There has been increased recognition of the importance of inflammatory cells and their products in the pathogenesis of asthma. From this recognition has evolved a number of new approaches to treat the various components of the asthmatic inflammatory response. Nonselective anti-inflammatory agents such as cyclosporine and gold appear to decrease symptoms and allow a steroid-sparing effect in many cases, though side effects from cyclosporine often necessitate dose reduction. Novel oral compounds as the 5-lipoxygenase inhibitors have been effective in controlling asthma symptoms triggered by various stimuli, and the cysteinyl leukotriene receptor antagonists have shown promise in this regard as well. Neurokinin antagonists, inhaled loop diuretics, and lidocaine may play significant roles in asthma therapy through inhibition of neurogenic inflammation and possibly mast cell function. Inhibition of mast cell products by existing drugs such as heparin or the development of specific inhibitors of mast cell tryptase may also be effective agents, as are selective phosphodiesterase inhibitors, which appear to have anti-inflammatory properties. Finally, specific cytokine antagonists, agonists, inhibitors of T-cell function, selective inducible nitric oxide synthase inhibitors, and even gene-directed strategies may provide not only insights into the pathogenesis of asthma but also novel therapeutic approaches to treat the inflammation in this disease.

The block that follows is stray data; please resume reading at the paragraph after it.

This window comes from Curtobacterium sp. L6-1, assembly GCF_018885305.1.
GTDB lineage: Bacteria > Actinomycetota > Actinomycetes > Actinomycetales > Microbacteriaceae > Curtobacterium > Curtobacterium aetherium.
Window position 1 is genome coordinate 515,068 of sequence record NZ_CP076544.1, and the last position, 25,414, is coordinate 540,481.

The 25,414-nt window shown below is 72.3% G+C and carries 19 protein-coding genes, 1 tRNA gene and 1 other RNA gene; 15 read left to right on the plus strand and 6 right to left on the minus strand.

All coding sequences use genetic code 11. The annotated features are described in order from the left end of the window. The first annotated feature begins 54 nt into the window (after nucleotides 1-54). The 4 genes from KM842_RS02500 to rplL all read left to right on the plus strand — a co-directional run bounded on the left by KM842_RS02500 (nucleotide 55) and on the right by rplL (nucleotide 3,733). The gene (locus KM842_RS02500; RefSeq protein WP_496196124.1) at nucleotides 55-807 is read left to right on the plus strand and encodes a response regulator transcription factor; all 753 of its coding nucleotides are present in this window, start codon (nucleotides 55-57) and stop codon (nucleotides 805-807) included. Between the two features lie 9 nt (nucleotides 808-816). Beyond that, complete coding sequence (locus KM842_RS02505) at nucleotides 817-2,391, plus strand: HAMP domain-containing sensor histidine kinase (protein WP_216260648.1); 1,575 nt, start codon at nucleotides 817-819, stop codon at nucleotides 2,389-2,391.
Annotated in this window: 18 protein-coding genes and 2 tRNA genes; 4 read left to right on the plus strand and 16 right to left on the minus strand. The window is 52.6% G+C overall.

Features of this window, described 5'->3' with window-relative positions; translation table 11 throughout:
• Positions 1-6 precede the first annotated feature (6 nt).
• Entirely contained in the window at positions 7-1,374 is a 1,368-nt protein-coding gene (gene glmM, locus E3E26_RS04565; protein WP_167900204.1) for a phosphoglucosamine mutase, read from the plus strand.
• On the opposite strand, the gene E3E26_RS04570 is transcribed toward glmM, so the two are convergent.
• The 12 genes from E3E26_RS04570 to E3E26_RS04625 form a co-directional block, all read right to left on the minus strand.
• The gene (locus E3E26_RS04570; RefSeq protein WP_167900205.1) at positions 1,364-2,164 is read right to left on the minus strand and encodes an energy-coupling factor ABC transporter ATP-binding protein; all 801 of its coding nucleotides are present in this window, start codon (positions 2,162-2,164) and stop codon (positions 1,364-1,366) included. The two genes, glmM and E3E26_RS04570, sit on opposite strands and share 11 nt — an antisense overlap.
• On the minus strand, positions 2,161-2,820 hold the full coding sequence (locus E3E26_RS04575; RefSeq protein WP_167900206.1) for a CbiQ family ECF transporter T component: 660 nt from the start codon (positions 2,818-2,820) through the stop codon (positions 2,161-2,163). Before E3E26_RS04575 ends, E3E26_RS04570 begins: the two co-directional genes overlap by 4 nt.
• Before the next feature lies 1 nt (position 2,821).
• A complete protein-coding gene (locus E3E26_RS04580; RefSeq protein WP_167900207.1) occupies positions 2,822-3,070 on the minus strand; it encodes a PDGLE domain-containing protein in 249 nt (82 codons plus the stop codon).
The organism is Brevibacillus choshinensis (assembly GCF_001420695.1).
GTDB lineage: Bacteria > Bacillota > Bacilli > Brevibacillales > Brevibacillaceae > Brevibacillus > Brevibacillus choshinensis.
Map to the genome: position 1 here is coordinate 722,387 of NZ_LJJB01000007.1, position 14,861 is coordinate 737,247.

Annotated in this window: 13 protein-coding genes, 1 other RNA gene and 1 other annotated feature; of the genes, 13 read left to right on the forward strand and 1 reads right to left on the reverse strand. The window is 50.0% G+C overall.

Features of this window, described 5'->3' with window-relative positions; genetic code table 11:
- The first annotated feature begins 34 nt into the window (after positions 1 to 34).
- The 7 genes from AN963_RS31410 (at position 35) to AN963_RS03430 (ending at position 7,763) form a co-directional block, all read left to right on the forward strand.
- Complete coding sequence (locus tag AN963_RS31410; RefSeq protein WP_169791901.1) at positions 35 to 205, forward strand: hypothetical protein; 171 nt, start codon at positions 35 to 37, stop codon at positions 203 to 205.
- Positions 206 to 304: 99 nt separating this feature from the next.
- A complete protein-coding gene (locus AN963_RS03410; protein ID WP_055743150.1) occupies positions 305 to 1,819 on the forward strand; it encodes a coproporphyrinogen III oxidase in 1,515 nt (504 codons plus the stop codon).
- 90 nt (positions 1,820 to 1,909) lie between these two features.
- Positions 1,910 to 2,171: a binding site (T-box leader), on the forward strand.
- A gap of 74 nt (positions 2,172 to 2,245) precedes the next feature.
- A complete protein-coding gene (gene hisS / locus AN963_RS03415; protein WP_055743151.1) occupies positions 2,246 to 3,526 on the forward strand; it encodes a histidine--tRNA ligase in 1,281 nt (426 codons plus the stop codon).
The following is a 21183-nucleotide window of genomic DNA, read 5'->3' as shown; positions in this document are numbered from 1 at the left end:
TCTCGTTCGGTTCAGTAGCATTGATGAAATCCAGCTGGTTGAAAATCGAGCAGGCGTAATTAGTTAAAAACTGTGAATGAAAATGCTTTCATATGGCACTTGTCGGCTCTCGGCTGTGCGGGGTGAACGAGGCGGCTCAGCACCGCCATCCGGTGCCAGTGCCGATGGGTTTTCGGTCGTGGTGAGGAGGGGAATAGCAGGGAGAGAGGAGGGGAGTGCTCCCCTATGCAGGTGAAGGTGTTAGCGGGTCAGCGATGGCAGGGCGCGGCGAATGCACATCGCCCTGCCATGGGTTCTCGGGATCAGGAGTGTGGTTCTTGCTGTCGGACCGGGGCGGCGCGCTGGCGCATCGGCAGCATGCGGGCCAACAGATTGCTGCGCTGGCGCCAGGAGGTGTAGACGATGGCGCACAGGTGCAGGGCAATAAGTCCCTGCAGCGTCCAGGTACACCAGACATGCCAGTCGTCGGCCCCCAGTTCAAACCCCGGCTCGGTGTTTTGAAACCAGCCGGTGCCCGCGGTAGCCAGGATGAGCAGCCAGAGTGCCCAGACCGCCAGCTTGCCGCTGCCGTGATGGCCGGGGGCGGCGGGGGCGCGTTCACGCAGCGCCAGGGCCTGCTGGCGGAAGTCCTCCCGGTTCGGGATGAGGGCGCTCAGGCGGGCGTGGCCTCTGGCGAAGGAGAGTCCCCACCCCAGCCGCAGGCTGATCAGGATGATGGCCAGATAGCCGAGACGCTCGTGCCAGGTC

ASJC Scopus subject areas
- Pulmonary and Respiratory Medicine